In the world of mobile gaming, I’ve seen my fair share of games that have similar gameplay systems but try to take different themes to set themselves apart. As of late, it seems that game dev companies are upping the ante with the game’s visuals, especially since the mobile market is constantly releasing cheaper but more powerful mobile devices.
That’s why I was expecting a beautiful game from NetEase Games’ Onmyoji, a game that uses Japan’s Heian period as its visual theme.
Onmyoji is a free-to-play mobile game for the iOS and Android platforms that puts you in the shoes of an an amnesiac Onmyoji, a human who can interact with spirits and the spirit world. As an Onmyoji, you will be able to create a party of spirits that serves as your protectors as you face other spirits and other Onmyoji in turn based battles.
The game’s progression system follows the usual chapter-based story system where you follow the tale of Seimei, the amnesiac Onmyoji which you will be using first. You can build teams of 5 with the spirits that you can summon either by gathering their shards or purchasing them via the summon shop.
Other game features for Onmyoji are typically found in other F2P titles such as quest, achievement, guild, global chat, and daily draw features. NetEase practically threw everything to the added game features to make players not only play against each other but also play with each other with real-time co-op arenas that players can participate in.
Moving on to the Onmyoji. Aside from the Seimei, you can also unlock other Onmyojs as you go through the game’s story mode. As the Onmyoji are the attackers and defenders of your team, they serve as the core of your build.
Depending on your chosen Onmyoji, they can provide damage buffs or protect your team from attacks. Some of the Onmyoji, like Kagura, are more offense-centric and even allow for spirits to attack again.
Spirits in Onmyoji follow the typical unit collecting gameplay that you can find in other F2P titles. You can evolve or increase their levels as you gather the required ingredients.
Based on actual mythical creatures found in eastern mythology, each spirit has their own set background story along with beautifully drawn character design and a voice acted script.
Visuals and Aesthetics
If there’s one thing that really pops out as you play Onmyoji, it’s that the game really looks good. The background and spirit designs are faithful to the Heian period. The game also provides alternate skins for the Onmyoji and the spirits, which will appeal to players who want to have a really beautiful team setup while battling.
The one thing that sets Onmyoji a cut above the other F2P titles, which prides itself with voice overs for its characters and a composed BGM, is that the game really draws you into the episodic stories like no other titles can. I can attribute this to the way the episodes are written well enough, partnered with the awesome voice work plus really tragic back stories.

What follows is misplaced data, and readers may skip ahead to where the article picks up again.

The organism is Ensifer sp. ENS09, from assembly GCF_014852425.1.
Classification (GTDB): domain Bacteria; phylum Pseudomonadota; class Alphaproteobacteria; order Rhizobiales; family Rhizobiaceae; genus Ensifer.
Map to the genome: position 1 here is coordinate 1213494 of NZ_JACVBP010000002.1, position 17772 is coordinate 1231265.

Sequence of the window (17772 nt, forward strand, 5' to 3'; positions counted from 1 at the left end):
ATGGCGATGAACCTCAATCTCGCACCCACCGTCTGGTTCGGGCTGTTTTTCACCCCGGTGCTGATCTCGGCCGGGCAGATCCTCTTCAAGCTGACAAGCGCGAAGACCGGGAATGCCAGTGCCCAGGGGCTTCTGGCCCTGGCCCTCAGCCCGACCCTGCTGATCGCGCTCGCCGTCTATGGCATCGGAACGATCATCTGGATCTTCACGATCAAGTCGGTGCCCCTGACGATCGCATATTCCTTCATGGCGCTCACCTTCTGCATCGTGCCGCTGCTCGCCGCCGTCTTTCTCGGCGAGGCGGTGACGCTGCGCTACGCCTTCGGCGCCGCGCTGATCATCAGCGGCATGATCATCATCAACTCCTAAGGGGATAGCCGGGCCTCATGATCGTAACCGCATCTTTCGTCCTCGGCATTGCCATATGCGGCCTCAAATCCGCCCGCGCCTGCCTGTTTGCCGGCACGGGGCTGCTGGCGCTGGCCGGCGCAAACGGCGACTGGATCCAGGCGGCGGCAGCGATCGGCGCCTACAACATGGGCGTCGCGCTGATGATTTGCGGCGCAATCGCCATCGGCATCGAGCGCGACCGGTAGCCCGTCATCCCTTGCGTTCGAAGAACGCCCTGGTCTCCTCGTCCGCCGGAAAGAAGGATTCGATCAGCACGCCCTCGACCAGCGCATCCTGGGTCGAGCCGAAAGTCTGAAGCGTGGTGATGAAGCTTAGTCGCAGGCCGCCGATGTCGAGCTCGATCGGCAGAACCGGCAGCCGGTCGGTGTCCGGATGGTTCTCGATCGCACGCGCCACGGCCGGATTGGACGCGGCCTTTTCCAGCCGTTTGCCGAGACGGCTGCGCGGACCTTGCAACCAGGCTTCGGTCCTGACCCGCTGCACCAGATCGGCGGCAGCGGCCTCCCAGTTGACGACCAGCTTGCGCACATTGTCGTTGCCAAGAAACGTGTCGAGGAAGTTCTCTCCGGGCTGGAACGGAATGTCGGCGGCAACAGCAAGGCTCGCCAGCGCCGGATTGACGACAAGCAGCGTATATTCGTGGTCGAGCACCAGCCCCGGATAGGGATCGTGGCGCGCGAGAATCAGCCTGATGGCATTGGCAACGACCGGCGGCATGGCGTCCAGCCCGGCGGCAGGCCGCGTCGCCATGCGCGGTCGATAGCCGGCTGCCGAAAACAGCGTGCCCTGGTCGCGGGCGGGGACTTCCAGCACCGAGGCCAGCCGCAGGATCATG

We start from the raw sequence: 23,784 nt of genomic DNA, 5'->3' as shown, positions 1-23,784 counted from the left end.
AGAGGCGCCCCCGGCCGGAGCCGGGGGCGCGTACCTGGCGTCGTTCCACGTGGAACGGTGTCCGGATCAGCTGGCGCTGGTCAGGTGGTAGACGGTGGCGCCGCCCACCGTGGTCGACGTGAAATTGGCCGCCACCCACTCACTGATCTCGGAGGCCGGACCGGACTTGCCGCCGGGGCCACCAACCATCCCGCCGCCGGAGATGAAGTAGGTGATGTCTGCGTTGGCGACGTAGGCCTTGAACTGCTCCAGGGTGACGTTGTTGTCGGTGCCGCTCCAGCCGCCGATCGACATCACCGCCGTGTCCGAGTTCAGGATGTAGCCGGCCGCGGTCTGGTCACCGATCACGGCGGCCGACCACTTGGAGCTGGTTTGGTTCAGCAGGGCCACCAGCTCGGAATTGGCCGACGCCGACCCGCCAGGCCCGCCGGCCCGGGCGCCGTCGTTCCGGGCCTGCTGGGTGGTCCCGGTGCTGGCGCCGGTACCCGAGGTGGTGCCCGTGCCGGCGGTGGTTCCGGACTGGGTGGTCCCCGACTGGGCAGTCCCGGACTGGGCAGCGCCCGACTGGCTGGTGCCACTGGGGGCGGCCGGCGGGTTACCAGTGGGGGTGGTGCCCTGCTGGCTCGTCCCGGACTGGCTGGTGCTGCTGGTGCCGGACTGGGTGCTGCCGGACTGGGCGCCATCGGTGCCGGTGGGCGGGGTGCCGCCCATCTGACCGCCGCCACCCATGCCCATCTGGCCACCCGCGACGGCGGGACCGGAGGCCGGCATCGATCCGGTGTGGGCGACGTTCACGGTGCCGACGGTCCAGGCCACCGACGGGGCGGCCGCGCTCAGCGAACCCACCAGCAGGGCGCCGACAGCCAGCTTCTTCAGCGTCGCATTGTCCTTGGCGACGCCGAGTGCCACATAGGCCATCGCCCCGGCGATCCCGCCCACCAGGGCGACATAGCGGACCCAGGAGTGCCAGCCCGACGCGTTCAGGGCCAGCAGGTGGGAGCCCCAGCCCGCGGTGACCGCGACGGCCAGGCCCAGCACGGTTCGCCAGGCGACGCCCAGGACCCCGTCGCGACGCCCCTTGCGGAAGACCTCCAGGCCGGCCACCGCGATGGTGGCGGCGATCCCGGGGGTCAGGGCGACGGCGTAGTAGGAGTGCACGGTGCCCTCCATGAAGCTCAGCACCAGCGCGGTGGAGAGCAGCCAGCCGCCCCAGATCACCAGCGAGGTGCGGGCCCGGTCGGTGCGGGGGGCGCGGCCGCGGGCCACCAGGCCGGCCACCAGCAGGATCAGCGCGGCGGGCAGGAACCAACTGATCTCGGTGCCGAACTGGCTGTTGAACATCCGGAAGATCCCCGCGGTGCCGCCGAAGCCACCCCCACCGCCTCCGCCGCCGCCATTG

Onmyoji being able to pull my heartstrings is a surprise. Normally F2p mobile game fluff doesn’t phase me and I can breeze through story like the heartless human that I am. However, Onmyoji’s different. The story that I really like the best was that of the Zashiki, where she kept on feeding spirits to her failing adopted mother to keep her from dying. She’s doing this so that her adopted mother won’t die and to prolong her life, not out of spite, but out of love. The story continues on where Zashiki only felt genuine love out to her adopted mother after years of abuse from the hands of humans who used her because she brought luck to homes that she resides in.
NetEase in fact doesn’t shy away from really mature themes. And I’m happy that NetEase didn’t ease up on making the spirit’s backstories to make them kid-friendly, like a lot of other games that uses the eastern mythology as its source material, and that the game went for a more horror-based game as the myths are ripe to be used for such games.
Another thing that’s great with Onmyoji is that NetEase didn’t set a really high paywall. Players can be competitive even without spending too much on the game. The game rewards you handsomely, which allows you to at least breeze through the early stages of the game. Of course, as expected, if you want to stay competitive in the later game stages you need to spend a bit.
Conclusion: Great (4.5/5)
Visually stunning and really robust set of voice actors bring not only the character to life but the stories woven into make the game more than just another F2P game.
In an overly saturated mobile game market, Onmyoji stands as one of the best aesthetically pleasing free-to-play titles out there. The quality of the visuals is so good that it even rivals the visuals one can find in a lot of premium pay-to-play titles. The game’s acoustic is also superb, which should be expected with the really robust voice actor/actresses’ line-up plus the music composed by Shigeru Umebayashi.
However, with all that’s said and done, Onmyoji is a game that pretty much centers around the clichéd RPG gameplay. It doesn’t veer away from the tried, tested, but already graying gameplay mechanics one can expect from a F2P title.
In a nutshell, Onmyoji does one thing well and that is to tell episodic stories that doubles as the game’s progression system. But everything else is just another rehash of the gameplay that you can expect from any other F2P Mobile title. With that said, the game is still a good time sink especially for someone who’s looking for the usual gameplay, but looks beautiful in the process.
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